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Analysis — July 2009

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Wholesale sales increased for the second consecutive month in July, mainly as a result of higher sales in the automotive products sector. Sales in current dollars rose 2.8% to $41.7 billion.

Chart 1

In volume terms, wholesale sales were up 2.6% in July, their fourth consecutive monthly increase.

In July, five of the seven wholesale trade sectors had stronger sales, while the food, beverage and tobacco products and farm products sectors posted the only declines.

The largest increase was in the automotive products sector, which benefited from higher Canadian exports and imports of automotive products. Sales in the automotive products sector were up 14.2% to $6.8 billion in July, a sixth straight monthly advance. Despite this gain, sales in the automotive products sector remained 13.5% below their July 2008 level.

The building materials sector (+3.4%) also contributed to July's growth, as sales improved in all three of its components.

Note to readers

Wholesale sales in volume terms are calculated by deflating current dollar values using import and industry product price indexes. Since many of the goods sold by wholesalers are imported, fluctuations in the value of the Canadian dollar can have an important influence on the prices of goods bought and sold by wholesalers.

The wholesale sales series in chained (2002) dollars is a chained Fisher volume index with 2002 as the reference year.

The other substantial increase was in the "other products" sector (+3.1%), which posted its first gain in six months. The sector consists primarily of agricultural fertilizers and supplies, chemicals, recycled materials and paper products.

Increases in most provinces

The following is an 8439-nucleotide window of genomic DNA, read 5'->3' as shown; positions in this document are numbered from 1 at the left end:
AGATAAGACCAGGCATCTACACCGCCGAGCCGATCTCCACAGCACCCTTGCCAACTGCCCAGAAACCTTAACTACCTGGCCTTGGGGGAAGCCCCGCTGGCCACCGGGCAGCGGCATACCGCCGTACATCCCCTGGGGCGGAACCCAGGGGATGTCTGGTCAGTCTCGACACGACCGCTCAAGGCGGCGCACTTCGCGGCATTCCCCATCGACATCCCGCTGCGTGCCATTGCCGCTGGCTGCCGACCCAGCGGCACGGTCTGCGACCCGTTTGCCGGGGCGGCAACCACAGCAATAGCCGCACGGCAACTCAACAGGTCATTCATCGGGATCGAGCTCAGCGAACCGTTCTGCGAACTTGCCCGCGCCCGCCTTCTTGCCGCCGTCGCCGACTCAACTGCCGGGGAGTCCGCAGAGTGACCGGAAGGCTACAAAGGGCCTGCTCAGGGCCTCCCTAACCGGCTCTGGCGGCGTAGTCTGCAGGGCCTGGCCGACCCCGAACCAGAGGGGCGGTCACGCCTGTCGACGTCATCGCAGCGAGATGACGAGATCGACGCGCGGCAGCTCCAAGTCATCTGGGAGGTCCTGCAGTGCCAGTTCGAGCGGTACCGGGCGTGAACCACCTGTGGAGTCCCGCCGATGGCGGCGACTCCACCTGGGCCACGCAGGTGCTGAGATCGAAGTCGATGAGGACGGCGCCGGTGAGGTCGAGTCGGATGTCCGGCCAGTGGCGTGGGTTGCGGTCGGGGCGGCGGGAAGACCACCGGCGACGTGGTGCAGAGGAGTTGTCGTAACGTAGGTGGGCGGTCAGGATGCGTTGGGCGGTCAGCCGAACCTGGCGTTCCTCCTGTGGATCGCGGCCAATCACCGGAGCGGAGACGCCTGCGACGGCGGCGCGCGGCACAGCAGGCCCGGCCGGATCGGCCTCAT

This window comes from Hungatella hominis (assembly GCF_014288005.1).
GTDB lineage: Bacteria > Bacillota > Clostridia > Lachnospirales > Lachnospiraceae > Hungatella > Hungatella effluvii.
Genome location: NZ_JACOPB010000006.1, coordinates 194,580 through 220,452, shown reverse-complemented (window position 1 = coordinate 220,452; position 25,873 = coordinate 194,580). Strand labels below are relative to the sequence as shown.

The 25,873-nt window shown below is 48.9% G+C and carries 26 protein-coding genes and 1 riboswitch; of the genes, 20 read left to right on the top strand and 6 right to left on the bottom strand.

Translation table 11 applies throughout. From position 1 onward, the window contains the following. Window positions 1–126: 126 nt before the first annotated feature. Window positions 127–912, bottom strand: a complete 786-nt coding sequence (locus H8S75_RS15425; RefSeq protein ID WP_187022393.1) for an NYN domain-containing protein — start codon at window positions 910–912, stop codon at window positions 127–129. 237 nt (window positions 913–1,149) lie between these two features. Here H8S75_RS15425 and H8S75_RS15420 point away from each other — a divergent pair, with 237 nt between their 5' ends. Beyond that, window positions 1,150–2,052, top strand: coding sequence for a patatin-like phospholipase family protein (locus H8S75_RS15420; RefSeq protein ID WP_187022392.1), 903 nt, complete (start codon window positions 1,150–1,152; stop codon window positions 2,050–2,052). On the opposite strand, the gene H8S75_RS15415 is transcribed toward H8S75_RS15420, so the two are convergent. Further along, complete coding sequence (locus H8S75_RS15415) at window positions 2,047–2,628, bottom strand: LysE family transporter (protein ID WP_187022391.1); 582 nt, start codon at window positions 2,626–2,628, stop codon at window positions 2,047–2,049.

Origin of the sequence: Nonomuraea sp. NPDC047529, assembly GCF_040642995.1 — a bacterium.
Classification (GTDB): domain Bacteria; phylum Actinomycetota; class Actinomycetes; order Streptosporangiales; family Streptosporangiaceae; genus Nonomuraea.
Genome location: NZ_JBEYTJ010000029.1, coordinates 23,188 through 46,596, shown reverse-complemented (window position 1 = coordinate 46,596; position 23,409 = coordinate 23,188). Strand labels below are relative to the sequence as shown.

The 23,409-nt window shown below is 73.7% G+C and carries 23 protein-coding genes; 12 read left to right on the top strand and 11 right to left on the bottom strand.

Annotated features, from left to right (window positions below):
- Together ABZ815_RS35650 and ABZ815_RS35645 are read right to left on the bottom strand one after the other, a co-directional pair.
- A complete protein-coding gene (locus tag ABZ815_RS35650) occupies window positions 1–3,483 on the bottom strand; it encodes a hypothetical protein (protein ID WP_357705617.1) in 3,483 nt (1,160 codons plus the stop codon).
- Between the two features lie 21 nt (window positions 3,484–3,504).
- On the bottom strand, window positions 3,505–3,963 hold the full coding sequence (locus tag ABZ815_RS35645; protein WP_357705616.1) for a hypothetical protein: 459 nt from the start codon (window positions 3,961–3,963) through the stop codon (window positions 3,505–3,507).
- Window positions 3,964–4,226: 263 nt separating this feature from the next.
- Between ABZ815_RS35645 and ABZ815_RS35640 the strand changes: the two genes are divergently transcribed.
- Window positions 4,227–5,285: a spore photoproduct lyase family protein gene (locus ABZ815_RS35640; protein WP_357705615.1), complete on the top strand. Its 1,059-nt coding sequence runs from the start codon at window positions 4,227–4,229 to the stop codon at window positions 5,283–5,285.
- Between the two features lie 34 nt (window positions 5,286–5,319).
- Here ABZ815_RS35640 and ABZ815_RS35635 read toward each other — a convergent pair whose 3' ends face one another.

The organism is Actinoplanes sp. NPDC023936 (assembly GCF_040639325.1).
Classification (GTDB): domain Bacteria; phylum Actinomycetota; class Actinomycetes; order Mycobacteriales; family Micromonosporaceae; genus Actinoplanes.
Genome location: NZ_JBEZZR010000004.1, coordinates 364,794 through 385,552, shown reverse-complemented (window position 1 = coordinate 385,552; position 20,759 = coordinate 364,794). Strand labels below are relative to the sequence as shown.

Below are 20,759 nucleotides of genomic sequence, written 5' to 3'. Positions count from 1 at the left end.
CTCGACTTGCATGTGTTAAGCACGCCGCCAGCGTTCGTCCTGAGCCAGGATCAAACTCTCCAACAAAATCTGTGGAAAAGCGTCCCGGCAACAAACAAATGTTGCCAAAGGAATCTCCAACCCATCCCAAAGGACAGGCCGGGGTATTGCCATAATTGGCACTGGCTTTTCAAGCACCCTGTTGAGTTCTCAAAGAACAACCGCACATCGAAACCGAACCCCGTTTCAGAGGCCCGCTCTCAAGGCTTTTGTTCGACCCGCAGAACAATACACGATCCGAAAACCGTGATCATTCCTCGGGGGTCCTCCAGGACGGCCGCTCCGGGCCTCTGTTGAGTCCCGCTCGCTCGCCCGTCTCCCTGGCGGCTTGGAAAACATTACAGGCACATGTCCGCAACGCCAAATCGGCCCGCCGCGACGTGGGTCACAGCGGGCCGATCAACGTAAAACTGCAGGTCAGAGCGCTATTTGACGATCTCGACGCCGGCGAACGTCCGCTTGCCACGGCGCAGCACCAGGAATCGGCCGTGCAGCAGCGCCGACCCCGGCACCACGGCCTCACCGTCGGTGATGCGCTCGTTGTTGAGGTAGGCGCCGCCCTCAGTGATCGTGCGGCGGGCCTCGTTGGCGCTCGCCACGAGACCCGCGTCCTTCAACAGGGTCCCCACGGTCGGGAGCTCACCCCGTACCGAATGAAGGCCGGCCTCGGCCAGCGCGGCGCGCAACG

Wholesale sales were up in eight provinces in July.

Fuelled by higher sales in the automotive products sector, sales in Ontario increased 4.3% to $20.9 billion in July. In Quebec (+2.9%), sales improved for the second time in three months, largely as a result of stronger sales in the building materials and machinery and electronic equipment sectors.

All of the Atlantic provinces except New Brunswick saw sales growth in July. Newfoundland and Labrador (+4.3%) benefited from increased sales in the machinery and electronic equipment sector to post its fifth gain since the beginning of the year.

In Western Canada, Saskatchewan (-4.6%) was the only province with lower wholesale sales in July. Sales in the province have fallen for six consecutive months.

Fifth straight decline in inventories

Wholesale inventories fell 0.5% to $56.3 billion in July, a fifth consecutive monthly decline.

Overall, 11 of the 15 wholesale trade groups reported lower inventory levels. The largest declines in dollar terms were in inventories of building supplies (-2.3%), metal products (-4.0%), office and professional equipment (-3.2%) and "other products" (-1.0%). These declines were partly offset by higher inventories in the pharmaceutical products (+3.2%) and the household and personal products (+1.6%) trade groups.

The decline in inventories, combined with the increase in sales, translated into a drop in the inventory-to-sales ratio from 1.40 in June to 1.35 in July.

The inventory-to-sales ratio is a measure of the time in months required to exhaust inventories if sales were to remain at their current level.

Chart 3